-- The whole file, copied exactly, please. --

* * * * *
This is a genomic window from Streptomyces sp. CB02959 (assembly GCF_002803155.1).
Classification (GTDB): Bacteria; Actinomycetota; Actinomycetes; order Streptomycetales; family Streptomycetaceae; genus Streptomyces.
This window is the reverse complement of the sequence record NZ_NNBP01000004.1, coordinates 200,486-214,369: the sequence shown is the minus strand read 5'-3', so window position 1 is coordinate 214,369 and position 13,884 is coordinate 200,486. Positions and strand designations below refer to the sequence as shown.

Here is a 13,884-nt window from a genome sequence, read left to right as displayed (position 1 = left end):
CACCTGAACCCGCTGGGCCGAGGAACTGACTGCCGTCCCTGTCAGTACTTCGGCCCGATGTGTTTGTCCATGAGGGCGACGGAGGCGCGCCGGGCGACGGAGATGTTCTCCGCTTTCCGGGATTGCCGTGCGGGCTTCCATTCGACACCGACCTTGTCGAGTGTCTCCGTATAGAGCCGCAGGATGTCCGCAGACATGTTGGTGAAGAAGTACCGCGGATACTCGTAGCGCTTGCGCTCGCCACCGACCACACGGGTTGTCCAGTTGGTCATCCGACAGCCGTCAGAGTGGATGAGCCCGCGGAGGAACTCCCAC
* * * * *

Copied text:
This is a genomic window from Streptomyces sp. CB02959 (assembly GCF_002803155.1).
Classification (GTDB): Bacteria; Actinomycetota; Actinomycetes; order Streptomycetales; family Streptomycetaceae; genus Streptomyces.
This window is the reverse complement of the sequence record NZ_NNBP01000004.1, coordinates 200,486-214,369: the sequence shown is the minus strand read 5'-3', so window position 1 is coordinate 214,369 and position 13,884 is coordinate 200,486. Positions and strand designations below refer to the sequence as shown.

Here is a 13,884-nt window from a genome sequence, read left to right as displayed (position 1 = left end):
CACCTGAACCCGCTGGGCCGAGGAACTGACTGCCGTCCCTGTCAGTACTTCGGCCCGATGTGTTTGTCCATGAGGGCGACGGAGGCGCGCCGGGCGACGGAGATGTTCTCCGCTTTCCGGGATTGCCGTGCGGGCTTCCATTCGACACCGACCTTGTCGAGTGTCTCCGTATAGAGCCGCAGGATGTCCGCAGACATGTTGGTGAAGAAGTACCGCGGATACTCGTAGCGCTTGCGCTCGCCACCGACCACACGGGTTGTCCAGTTGGTCATCCGACAGCCGTCAGAGTGGATGAGCCCGCGGAGGAACTCCCAC